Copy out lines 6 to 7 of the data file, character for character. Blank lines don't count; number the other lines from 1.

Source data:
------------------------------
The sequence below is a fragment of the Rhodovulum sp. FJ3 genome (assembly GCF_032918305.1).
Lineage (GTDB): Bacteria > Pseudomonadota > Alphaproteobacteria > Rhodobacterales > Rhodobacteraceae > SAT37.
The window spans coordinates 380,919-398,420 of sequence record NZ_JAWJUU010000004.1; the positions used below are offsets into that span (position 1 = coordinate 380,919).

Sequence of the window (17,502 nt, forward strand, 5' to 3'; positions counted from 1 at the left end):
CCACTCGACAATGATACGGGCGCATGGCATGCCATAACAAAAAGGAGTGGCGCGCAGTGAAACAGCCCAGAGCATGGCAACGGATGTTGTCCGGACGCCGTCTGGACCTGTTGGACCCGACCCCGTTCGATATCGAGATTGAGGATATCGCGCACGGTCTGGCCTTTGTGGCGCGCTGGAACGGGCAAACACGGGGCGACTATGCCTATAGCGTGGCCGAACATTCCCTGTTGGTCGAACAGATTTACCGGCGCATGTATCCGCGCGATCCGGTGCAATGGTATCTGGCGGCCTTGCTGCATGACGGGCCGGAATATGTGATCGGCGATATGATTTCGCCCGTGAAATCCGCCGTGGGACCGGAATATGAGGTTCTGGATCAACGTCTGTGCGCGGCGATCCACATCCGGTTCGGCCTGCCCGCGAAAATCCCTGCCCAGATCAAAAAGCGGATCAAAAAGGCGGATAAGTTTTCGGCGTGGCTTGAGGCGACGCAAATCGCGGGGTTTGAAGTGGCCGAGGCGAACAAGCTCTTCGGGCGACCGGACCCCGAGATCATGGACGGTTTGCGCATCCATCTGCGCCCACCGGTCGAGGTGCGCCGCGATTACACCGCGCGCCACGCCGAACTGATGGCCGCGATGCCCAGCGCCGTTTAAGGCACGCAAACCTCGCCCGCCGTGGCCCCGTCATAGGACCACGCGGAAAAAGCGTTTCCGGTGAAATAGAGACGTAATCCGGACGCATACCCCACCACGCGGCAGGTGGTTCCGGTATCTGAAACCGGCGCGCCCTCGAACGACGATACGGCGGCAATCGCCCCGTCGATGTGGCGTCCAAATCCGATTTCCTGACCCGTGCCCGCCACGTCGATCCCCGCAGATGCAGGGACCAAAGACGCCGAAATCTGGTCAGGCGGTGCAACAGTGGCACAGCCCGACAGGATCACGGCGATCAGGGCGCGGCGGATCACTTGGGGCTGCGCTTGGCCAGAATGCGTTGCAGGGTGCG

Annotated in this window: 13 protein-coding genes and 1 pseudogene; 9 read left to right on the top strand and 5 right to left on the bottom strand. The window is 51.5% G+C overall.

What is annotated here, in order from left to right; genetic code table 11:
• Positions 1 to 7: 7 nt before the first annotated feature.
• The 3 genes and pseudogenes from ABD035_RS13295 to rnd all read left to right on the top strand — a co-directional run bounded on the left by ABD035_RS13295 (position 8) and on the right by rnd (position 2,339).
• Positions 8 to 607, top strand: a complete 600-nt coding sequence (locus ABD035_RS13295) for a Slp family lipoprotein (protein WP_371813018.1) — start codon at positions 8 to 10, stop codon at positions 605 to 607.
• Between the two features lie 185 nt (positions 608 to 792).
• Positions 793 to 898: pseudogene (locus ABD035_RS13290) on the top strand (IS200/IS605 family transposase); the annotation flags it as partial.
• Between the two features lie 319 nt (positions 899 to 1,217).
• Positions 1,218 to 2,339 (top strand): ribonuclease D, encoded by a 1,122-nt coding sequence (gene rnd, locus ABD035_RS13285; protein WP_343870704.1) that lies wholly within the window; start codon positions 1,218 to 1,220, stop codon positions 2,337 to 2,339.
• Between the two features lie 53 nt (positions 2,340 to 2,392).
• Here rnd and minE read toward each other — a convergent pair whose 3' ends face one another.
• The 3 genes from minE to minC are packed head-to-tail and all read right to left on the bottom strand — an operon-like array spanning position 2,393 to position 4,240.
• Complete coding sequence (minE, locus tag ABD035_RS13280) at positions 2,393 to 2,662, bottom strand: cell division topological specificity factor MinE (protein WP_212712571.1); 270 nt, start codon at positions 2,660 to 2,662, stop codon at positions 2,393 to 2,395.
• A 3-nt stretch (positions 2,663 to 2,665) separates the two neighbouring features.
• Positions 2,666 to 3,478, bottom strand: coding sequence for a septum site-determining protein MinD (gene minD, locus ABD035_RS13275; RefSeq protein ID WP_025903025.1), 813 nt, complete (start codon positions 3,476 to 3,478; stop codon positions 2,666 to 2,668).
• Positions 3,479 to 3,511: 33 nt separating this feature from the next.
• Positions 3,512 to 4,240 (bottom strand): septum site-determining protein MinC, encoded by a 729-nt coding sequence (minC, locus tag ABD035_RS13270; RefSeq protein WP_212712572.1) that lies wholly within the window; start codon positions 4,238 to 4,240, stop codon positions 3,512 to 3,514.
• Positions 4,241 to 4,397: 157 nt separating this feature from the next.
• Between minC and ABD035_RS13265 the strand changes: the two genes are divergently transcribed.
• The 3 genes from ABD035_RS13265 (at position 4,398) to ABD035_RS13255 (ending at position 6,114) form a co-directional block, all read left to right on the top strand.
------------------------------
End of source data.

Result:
Annotated in this window: 13 protein-coding genes and 1 pseudogene; 9 read left to right on the top strand and 5 right to left on the bottom strand. The window is 51.5% G+C overall.

What is annotated here, in order from left to right; genetic code table 11: